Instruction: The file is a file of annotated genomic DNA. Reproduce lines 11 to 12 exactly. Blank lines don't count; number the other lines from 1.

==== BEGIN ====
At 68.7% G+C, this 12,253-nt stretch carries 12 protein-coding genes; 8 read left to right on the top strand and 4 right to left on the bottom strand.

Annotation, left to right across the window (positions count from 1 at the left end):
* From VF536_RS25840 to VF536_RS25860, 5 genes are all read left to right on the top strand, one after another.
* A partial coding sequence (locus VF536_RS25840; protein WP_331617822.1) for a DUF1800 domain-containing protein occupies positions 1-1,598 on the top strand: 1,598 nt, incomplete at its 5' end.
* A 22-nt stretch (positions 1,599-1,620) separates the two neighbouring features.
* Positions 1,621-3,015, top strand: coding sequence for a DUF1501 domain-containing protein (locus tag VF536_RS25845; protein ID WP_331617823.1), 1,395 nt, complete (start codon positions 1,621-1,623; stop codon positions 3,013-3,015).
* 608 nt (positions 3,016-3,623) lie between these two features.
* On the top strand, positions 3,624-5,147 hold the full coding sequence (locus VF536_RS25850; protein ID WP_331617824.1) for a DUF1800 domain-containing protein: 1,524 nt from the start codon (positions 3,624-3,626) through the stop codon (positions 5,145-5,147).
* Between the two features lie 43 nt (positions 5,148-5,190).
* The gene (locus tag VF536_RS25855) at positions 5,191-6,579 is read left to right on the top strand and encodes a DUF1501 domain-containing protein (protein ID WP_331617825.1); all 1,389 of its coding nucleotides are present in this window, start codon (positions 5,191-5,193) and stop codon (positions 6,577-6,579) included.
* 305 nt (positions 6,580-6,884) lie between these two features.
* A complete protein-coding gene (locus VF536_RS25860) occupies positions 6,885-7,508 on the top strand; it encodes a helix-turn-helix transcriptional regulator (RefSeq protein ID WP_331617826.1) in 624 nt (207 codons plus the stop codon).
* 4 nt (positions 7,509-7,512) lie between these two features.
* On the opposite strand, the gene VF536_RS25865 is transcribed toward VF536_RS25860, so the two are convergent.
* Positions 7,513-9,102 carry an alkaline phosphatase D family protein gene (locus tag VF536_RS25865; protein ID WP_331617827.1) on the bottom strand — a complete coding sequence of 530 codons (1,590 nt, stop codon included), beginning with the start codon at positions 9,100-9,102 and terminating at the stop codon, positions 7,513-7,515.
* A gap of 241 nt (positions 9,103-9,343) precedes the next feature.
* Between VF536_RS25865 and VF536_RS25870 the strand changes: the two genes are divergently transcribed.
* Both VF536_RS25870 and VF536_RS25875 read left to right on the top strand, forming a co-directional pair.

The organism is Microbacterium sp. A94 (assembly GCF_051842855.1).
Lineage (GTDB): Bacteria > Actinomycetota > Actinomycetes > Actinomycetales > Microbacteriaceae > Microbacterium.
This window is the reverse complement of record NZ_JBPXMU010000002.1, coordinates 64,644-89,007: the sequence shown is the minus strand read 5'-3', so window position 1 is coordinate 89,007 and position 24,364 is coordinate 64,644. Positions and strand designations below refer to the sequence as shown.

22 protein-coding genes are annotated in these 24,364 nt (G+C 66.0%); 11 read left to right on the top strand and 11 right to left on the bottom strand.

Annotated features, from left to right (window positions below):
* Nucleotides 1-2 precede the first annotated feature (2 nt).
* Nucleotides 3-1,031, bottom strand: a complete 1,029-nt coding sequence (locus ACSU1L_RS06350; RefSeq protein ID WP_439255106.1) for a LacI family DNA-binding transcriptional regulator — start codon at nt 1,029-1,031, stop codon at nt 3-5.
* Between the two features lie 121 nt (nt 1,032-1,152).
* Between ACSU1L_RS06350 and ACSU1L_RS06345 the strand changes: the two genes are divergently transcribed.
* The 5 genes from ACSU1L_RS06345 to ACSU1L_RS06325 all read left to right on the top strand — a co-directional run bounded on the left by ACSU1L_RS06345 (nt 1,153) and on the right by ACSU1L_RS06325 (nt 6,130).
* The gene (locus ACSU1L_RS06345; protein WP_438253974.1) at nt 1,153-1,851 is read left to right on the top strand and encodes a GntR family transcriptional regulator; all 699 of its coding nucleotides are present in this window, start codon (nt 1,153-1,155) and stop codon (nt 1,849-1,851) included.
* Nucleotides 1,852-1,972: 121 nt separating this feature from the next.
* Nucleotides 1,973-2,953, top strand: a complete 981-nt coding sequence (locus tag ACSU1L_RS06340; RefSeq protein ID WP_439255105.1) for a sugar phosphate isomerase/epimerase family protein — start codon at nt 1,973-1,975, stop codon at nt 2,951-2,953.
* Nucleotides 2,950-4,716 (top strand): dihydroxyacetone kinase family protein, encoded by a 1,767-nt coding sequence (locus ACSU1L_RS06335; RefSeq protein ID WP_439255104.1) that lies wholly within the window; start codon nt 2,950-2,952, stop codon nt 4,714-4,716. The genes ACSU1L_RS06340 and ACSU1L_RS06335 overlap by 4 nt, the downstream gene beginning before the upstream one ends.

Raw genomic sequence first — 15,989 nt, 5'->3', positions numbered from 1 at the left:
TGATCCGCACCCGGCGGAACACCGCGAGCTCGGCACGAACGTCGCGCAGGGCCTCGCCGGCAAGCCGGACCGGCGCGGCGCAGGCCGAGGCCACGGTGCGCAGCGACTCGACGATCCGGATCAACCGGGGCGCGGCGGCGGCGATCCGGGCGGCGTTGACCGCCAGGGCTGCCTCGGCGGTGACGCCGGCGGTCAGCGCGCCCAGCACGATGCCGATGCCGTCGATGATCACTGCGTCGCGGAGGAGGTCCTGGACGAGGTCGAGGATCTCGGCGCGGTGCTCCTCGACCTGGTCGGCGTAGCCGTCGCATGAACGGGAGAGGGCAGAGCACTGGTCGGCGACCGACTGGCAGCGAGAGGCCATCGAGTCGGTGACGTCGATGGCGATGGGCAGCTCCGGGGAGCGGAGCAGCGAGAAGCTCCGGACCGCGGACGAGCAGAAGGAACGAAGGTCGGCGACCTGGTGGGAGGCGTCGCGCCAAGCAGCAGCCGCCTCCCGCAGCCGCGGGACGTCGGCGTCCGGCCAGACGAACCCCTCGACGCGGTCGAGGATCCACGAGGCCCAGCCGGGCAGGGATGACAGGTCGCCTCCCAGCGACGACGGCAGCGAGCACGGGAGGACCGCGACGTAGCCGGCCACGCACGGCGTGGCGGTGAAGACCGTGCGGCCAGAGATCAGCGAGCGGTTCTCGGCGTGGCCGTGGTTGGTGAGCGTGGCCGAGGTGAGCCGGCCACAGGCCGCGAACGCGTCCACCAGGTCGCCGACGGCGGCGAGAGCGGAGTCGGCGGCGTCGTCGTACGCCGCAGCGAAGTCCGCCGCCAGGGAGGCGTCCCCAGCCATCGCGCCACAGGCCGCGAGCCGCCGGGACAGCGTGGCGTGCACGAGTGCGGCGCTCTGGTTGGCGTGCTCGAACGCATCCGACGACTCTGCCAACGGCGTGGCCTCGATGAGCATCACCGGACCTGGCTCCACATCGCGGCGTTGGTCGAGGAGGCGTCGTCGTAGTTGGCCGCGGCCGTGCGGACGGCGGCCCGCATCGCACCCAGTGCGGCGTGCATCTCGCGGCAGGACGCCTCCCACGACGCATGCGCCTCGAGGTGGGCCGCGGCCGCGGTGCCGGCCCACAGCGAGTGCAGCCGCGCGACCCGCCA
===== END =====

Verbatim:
* 305 nt (positions 6,580-6,884) lie between these two features.
* A complete protein-coding gene (locus VF536_RS25860) occupies positions 6,885-7,508 on the top strand; it encodes a helix-turn-helix transcriptional regulator (RefSeq protein ID WP_331617826.1) in 624 nt (207 codons plus the stop codon).